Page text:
Christina & Nancy – The best way to start CoPay Assist Pgm is by calling 1-877-557-2672. There is a MM selection, tell them you want to apply for THIS fiscal year, they should start an app for you and mail it to you to finish/sign. I have tried online, and it doesn’t work for me. You have to send a copy of the 1st pg of your Fed. tax form with the signed app. And you HAVE to have insurance!! They will want original receipts for oncologist visits, pharmacy and ins. prem. payments. They will not pay for labs or xrays, etc. There is a simple form to send along with receipts to indicate what you are sending and how much the totals are. They will sometimes ask for verification that your ins is “only” for you, so you may have to get a letter stating that. They will only pay YOUR portion. And, if your onc. will give you a letter stating non-cancer meds are due to your illness, they will pick up the copay for that drug too (i.e. thyroid med.) I would send all the pharmacy and make them say which they are rejecting, rather than missing out on one that you thought they might not cover(antibiotics and antidepressants ARE covered). Always make copies of everything you send them – in case it gets lost. Hope this helps!

  • Pat Killingsworth (author) said:

    There are a number of other aid opportunities as well, Christina. Best I can tell, there are more for myeloma patients than most other forms of cancer–probably because some cancers (lung and skin) are too common while others are rare and don’t get enough attention. At 20,000 new cases a year, multiple myeloma seems to be “just right.” A bit strange to think about it that way, but seems to be true. I have already started writing a comprehensive book on the subject with several co-authors who have spent a lot of time working on this. It will be specific to myeloma patients and caregivers. Unfortunately, it probably won’t be available until late spring. Until then, LLS is your best bet. Chronic Relief Fund another. But I have seventeen various funding sources tracked-down already–and the list is growing. Good luck to you- Pat

  • Forrest said:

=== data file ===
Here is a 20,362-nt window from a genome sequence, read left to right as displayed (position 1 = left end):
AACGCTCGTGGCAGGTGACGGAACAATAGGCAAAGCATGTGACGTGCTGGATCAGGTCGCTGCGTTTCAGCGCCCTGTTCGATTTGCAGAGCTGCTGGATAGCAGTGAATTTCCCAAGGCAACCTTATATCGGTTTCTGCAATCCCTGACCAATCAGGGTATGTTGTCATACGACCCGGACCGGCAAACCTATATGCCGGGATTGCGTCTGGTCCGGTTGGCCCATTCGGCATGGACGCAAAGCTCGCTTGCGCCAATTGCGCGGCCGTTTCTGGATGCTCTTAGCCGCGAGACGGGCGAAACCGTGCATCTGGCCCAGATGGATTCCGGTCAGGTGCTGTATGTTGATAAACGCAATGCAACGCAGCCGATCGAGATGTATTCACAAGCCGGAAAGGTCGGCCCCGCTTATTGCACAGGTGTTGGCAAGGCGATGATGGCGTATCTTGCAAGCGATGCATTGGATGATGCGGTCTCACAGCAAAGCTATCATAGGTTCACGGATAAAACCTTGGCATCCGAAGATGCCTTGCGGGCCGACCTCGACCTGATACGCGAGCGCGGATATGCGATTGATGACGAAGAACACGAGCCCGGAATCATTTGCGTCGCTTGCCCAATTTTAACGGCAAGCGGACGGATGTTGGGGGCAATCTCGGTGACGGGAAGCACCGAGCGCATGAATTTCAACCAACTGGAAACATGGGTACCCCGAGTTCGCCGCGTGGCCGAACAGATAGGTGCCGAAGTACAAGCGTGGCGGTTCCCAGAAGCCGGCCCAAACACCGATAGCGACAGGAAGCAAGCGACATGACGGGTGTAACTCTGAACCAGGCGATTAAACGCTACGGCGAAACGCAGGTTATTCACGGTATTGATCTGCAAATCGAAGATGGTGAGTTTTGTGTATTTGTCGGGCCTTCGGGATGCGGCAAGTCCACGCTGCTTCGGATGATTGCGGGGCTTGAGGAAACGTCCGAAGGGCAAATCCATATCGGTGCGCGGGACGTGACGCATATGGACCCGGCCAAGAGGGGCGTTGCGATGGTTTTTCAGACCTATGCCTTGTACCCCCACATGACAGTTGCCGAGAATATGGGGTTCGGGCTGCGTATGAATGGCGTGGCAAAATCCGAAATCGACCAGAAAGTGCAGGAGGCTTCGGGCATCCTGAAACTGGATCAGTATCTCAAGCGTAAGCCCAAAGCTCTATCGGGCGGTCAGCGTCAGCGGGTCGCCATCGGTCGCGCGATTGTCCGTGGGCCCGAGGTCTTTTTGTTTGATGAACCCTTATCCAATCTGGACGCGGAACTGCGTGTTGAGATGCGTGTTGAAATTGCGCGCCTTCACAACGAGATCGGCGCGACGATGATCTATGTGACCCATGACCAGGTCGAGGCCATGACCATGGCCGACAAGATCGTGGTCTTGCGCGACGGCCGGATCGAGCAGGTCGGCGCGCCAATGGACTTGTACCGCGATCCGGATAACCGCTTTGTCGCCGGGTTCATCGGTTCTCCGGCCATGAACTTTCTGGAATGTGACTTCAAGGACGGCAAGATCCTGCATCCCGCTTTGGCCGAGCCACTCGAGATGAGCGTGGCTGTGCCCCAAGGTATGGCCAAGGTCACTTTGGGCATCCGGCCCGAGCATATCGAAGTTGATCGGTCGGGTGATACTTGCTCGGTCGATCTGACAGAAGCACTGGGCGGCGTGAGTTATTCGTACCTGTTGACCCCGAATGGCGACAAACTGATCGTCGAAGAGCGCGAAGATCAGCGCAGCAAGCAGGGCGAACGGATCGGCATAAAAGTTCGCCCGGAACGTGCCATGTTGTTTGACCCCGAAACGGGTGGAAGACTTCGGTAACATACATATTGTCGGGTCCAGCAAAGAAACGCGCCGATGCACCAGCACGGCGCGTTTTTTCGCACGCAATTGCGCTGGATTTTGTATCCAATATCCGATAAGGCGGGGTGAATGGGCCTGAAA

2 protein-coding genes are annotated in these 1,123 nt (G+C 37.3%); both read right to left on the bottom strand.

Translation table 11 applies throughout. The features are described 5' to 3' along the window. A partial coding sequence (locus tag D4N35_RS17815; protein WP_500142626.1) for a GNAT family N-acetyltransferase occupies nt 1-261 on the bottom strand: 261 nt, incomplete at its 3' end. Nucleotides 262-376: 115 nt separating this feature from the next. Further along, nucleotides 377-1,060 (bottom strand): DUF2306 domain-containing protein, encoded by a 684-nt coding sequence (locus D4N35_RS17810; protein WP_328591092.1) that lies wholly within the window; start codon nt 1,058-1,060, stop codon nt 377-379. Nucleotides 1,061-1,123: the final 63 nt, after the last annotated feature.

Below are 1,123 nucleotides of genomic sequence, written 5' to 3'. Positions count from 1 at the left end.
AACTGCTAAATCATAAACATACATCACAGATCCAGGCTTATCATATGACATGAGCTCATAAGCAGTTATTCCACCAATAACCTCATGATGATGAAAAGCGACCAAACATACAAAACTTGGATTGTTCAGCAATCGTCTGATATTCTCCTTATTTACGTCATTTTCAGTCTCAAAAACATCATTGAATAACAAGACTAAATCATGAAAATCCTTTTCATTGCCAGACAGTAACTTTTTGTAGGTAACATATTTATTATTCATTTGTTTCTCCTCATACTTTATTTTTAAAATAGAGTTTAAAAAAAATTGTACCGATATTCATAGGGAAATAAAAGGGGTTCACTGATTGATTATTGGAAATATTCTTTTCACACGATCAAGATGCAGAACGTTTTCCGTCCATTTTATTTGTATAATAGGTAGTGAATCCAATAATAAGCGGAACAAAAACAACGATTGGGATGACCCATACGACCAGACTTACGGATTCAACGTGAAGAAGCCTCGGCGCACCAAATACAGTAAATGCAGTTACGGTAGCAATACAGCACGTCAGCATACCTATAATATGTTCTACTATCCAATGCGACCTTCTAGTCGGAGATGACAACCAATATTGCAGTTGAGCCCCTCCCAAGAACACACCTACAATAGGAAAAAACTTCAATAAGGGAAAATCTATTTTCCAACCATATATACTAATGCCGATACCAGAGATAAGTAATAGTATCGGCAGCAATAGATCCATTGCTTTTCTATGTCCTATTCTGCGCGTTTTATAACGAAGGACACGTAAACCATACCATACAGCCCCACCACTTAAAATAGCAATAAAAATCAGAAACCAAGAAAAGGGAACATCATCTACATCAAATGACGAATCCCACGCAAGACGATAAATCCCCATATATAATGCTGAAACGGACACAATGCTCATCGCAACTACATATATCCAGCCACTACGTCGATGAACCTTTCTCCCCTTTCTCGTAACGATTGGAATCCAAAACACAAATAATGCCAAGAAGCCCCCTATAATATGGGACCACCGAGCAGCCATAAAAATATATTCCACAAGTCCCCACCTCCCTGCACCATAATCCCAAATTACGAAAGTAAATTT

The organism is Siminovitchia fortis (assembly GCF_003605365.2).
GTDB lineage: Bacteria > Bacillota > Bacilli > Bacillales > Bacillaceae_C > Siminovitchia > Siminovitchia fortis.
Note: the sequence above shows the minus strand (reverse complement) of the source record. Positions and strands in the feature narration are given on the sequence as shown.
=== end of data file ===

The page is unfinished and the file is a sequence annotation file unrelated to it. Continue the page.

Pat,
    You are one of the best MM “trooper” that I have heard of in all these years of the MM world [my wife who is seven years from day one].
    I commend you for all your kind remarks and suggestions to those who write to you. That isn’t always easy to do and deal with your own battle -which is evidently on/in an unstable time. There is something about what you write and how you write and respond that seems to have a, for lack of a better word, healing effect on those who follow your postings. Good for you and thanks.
    A note – we would cast a big YES vote for the agressiveness of UAMS and Dr. Barlogie. Lots of experiences and opinions and that is just one more for the collection.
    Thanks again to you and you are in our prayers.

  • Pat Killingsworth (author) said:

    Thanks so much, Forrest! I’m up early with a bad cold (I forgot a mask when I flew last week) and feeling a bit down. Hearing from you made my day! I’m glad my words can help bring comfort to some. So, so glad that your wife is doing so well! Seven years out! Congratulations!

  • mark partington said:

    Glad your numbers are so low post transplant-especially coping w/ rev.
    After 2 sct’s-*i collected in one day)-1st brought me from 4300 to 2000/ w m-spike approx 3.0. After some short maintinence cheemo (break/family get togetherb-4 second sct) i dropped to 1500/ w/same m-spike.
    Post sct..then the rev just started. Cant take the more than ever cheemp-brain confusion/moods…everything out of kilter and dark-plus bruises i didnt create,swollen tongue-and that long list of side effects. *what r they thinking here?) Stopping-in two days i’m positive again…but i shot to 2100 after 2nd sct-sad/-m-spike is 3.8.
    The doc calls this ‘partial remission…? I stopeed an md who was available more often during my sct’s and got a 6 month life expectancy at stage 2…no kidney involvement. I’m very healthy, great nutrition and always active until my pelvis/tumor was run trough by my femur in feb 2011. Is my doctor a bit off w/ his ‘partial remission’ deal?